Sunday, 5 August 2012

Mechanical Pencil Drawing
Mechanical Pencil Drawing Biography
A mechanical pencil (U.S. English) or a propelling pencil (UK English)[1][2][3] is a pencil with a replaceable and mechanically extendable solid pigment core called a lead ( /ˈlɛd/). It is designed such that the lead can be extended as its point is worn away. The lead is not bonded to the outer casing and is usually graphite based, though colored pigments and other solid substances are also used.
Mechanical pencils are often designed and used to provide lines of constant thickness without requiring sharpening, making them well suited to applications like technical drawing and fine-point or general writing. They have also, relatively unusually, been used, either with conventional pencils,[4] or by themselves, for fine-art drawing.[5]
Contents  [hide]
1 History
2 Mechanism types
2.1 Propelling pencil
2.2 Clutch pencil
3 Lead variations
3.1 Diameter
3.2 Pigments
4 See also
5 References
6 Further reading
7 External links

Detail of the first patent for a mechanical pencil.
The earliest extant example of a mechanical pencil, was found aboard the wreckage of HMS Pandora, which sank in 1791.[6]
The first patent for a refillable pencil with lead-propelling mechanism was issued to Sampson Mordan and John Isaac Hawkins in Britain in 1822. After buying out Hawkins' patent rights, Mordan entered into a business partnership with Gabriel Riddle from 1823 to 1837. The earliest Mordan pencils are thus hallmarked SMGR.[7][8] After 1837, Sampson Mordan ended the partnership with Riddle and continued to manufacture pencils as "S.MORDAN & CO". His company continued to manufacture pencils and a wide range of silver objects until World War II, when the factory was bombed.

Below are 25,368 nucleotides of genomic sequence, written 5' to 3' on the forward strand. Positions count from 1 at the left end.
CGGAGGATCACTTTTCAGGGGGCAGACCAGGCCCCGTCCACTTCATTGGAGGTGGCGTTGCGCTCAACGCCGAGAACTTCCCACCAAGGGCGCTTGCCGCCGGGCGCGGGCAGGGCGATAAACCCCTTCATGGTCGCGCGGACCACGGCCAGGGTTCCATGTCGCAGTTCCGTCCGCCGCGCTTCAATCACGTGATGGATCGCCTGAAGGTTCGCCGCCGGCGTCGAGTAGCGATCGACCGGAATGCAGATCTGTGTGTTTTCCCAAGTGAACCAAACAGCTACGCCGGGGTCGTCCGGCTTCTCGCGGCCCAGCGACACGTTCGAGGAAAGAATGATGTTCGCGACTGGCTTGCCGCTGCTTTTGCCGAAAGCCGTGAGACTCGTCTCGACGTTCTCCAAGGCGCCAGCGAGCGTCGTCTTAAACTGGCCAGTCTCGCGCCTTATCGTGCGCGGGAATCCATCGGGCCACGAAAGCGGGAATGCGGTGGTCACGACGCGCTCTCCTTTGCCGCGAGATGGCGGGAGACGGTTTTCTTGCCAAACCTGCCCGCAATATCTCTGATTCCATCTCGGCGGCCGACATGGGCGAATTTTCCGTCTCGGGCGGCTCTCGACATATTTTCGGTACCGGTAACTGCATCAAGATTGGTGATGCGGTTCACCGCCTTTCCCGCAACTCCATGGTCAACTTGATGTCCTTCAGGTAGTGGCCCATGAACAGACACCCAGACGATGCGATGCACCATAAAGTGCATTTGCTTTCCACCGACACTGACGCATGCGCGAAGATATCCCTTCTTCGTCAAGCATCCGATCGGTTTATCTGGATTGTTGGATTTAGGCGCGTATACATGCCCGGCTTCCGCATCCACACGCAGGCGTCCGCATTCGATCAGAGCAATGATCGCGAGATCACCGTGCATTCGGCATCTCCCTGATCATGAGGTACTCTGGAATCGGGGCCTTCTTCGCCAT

Between 1822 and 1874, more than 160 patents were registered pertaining to a variety of improvements to mechanical pencils. The first spring-loaded mechanical pencil was patented in 1877 and a twist-feed mechanism was developed in 1895. The 0.9 mm lead was introduced in 1938, and later it was followed by 0.3, 0.5 and 0.7. Even 1.3 and 1.4 mm mechanisms were available, and 0.4 and 0.2 versions are now produced.

Pencil lead for a modern mechanical pencil.
The mechanical pencil became successful in Japan with some improvements in 1915 by Tokuji Hayakawa, a metal worker who had just finished his apprenticeship. It was introduced as the Ever-Ready Sharp Pencil. Success was not immediate, since the metal shaft—essential for the pencil's long life—was unfamiliar to users. The Ever-Sharp began selling in huge numbers, however, after a company from Tokyo and Osaka made large orders. Later Tokuji Hayakawa's company got its name from that pencil: Sharp.
At nearly the same time, in America, Charles R. Keeran was developing a similar pencil that would be the precursor of most of today's pencils. Keeran's design was ratchet-based, whereas Hayakawa's was screw-based. These two development histories are often combined into one.
[edit]Mechanism types

A Pentel Sharp ratchet draughting pencil disassembled, showing three 0.5 mm graphite leads.
A Faber-Castell propelling pencil
Mechanical pencils can be divided into two basic types: those that both hold the lead and actively propel it forward during use, and those that only hold the lead in position against gravity.